So my dietitian says I can have margarine but not avocado and I can have diet coke but not an apple. Tell me where did we go so wrong?

Now I don’t consider myself as the general public when it comes to diet knowledge, I am a qualified Personal Trainer and avid researcher of all things health, I like to meet new ideas with an open mind so that I can continue to learn. But something about this advice doesn’t sit right and it concerns me this is the advice given to the general public. So it got me thinking, how do we know what information is truth and was is not. I talked about truth earlier so for now I want to touch on knowledge of health.

When you come down with some abnormal sign or symptom in your body or even your child’s, what is the first thing you do? Do you wait until you can get an appointment to see your doctor? Of course not, don’t get me wrong this is a step in the process but not usually the first. The first is usually Doctor Google PhD of ‘I know everything there is to know about everything’. When you cipher through that sea of information, do you go, ooo yes I have that symptom, and yes now you mention it I do feel that way. OMG I have cancer, schizophrenia, and I am a fish. Hmmmm, really? I bet in most cases your doc says otherwise.

So how do I know what to believe and what not to believe?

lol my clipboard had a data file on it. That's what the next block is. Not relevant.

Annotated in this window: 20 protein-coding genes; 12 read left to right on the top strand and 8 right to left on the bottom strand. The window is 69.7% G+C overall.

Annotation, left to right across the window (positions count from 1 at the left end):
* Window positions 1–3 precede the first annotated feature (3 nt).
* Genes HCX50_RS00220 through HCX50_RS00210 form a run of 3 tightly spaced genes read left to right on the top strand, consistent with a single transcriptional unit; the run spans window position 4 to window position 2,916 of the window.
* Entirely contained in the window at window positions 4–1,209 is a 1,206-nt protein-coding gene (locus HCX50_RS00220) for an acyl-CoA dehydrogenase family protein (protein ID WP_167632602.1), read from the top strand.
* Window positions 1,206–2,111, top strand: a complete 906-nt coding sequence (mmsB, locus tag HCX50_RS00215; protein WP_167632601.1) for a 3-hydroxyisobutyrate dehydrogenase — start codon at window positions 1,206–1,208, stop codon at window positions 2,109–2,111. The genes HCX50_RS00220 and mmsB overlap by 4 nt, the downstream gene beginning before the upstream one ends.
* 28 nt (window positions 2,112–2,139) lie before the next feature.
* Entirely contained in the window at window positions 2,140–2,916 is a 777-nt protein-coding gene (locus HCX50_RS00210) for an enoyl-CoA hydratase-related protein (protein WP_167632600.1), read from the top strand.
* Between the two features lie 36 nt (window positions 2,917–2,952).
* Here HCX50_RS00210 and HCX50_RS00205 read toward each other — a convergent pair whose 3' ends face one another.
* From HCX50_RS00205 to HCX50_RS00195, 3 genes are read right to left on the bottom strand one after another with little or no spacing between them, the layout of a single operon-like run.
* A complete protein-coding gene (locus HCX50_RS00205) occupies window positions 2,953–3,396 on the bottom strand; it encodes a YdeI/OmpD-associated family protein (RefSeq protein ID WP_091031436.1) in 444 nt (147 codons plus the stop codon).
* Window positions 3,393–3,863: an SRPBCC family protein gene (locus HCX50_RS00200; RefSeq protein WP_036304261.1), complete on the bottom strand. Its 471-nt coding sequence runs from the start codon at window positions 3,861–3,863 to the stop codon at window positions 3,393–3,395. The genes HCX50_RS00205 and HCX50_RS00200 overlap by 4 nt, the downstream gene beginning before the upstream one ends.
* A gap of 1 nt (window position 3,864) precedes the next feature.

I don’t think that you will ever know for certain, but I think in the majority of cases you can get pretty close, and either way live in harmony with your values, your own experience and most importantly your gut instinct. So next time you are confronted with conflicting or new information ask yourself these questions;

  • Does this make sense?
  • Does it feel right?
  • Is it in line with my beliefs and values?
  • Am I removing my bias?
  • If I am not going to take on board all this new information, is there a small part I can take away?

So coming back to my info from the dietitian. Eating artificial foods does not make logical sense to me. It doesn’t feel right with my gut instinct. It certainly doesn’t balance with my current beliefs about diet.

Now I am dedicated to the truth so I do believe I need to remove my ego, be open to new information and revise my current view of health so here is how I decided to take my new information away.

Dietitian: “You are eating too many legumes and raw vegetables”
My interpretation: I have probably introduced too many raw vegetables and legumes into my diet too quickly and my gut is still adjusting.

Dietitian: “You need to eat more meat to get your protein”
My interpretation: As I need to introduce high fibre foods slowly I still need some protein. I don’t particularly enjoy eating red meat, but I could have more fish in the meantime.

Dietitian: “There is no scientific evidence that a vegan diet can cure you”
My interpretation: I do feel I disagree, but I am willing to check my resources, and if I can find my documented evidence I will share it in my next visit.

Dietitian: “It doesn’t matter what you do with your diet, cortisol is acidic and will cause you pain”
My interpretation: Great point doc, I need to up my meditation and yoga.

So please don’t believe everything you hear or read. Remain dedicated to the truth. Build your truth by remaining true to your values and going with your gut, however opening yourself to new information.

What is the weirdest bit of advice you have received that didn’t sit in right with you?

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